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Boogie Down Productions

By All Means Necessary  Hear it Now

RS: 3of 5 Stars


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Rap music is a primary means by which the experience of young blacks in America is being communicated to the mainstream – read "white" – culture. In that regard, By All Means Necessary, the new album by the South Bronx-based Boogie Down Productions (BDP), is a gripping statement.

"I'm trying not to escape," says twenty-two-year-old rapper KRS-ONE on the album, "but hit the problem head on/By bringing out the truth in a song." Over irresistible beats provided by his BDP cohorts, KRS delivers the word on the drug trade, AIDS and violence – three forces that threaten to destroy minority communities.

Of course, in more typical rap fashion, he also takes every opportunity to insult rival MCs and declare, as he modestly puts it in the title of one track, "I'm Still #1." But the metaphor of the teacher or philosopher – the man with a message – runs throughout By All Means Necessary, and KRS takes his role as an educator dead seriously.

Born Kris Parker, KRS-ONE (a graffiti tag that's an acronym for "knowledge reigns supreme over nearly everyone") moved onto the hip-hop scene when, after spending time in jail, he entered a homeless shelter and met a counselor named Scott Sterling, who would become DJ Scott La Rock. The two men teamed up and put out singles on independent labels before creating a big stir with the album Criminal Minded, which they recorded in 1986.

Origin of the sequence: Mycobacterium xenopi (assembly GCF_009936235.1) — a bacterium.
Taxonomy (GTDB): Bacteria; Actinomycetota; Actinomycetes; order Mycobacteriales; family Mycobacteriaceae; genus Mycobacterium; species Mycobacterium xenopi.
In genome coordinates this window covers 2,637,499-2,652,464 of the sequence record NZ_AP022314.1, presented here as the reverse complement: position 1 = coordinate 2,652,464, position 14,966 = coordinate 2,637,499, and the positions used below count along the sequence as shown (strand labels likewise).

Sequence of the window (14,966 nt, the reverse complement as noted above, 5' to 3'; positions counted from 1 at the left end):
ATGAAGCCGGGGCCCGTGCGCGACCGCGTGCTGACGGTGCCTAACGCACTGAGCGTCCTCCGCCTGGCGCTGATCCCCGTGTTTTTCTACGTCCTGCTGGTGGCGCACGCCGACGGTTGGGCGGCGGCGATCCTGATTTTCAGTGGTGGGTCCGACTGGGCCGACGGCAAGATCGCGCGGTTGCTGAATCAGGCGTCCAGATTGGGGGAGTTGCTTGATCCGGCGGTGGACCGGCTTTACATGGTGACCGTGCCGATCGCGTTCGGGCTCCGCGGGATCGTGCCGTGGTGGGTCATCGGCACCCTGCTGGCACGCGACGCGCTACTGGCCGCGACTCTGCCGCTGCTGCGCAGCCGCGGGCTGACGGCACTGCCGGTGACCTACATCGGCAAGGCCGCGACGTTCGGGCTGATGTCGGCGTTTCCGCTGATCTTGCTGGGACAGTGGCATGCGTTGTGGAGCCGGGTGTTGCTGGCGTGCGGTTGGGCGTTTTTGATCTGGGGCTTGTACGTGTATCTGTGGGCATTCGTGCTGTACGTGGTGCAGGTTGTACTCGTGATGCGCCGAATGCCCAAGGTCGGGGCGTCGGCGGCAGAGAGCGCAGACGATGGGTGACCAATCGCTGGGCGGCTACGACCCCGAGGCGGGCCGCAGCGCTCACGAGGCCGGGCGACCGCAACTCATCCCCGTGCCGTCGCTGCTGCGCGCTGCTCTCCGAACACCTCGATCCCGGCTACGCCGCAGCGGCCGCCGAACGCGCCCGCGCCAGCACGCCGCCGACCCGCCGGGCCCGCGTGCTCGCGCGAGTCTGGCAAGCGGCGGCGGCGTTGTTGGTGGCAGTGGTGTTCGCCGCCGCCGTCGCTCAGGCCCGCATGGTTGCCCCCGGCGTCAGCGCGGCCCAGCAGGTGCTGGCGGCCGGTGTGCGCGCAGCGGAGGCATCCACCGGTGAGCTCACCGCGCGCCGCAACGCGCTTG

In what could well have proved a fatal blow to BDP, Scott La Rock was shot to death in the Bronx last year. Instead of packing it in, however, BDP pressed on, and Scott La Rock stands as a guiding, inspirational figure on By All Means Necessary.

KRS decries brutality on the hip-hop scene in "Stop the Violence" and "Necessary." Both songs, however, also attack governmental indifference, minority self-hatred and the economic oppression of the black community – thus placing the violence in a larger social context.

On "Necessary," the album's last track, KRS recites an ardent defense of hip-hop culture over an eerie, atmospheric background. "We strive to be the best we can be/Not to just get over," he says of the standards BDP promulgates, and he describes "controlling a positive destiny" as life's most basic necessity. The vision KRS articulates on By All Means Necessary can help put both those goals within the reach of his listeners.


(Posted: Oct 6, 1988)


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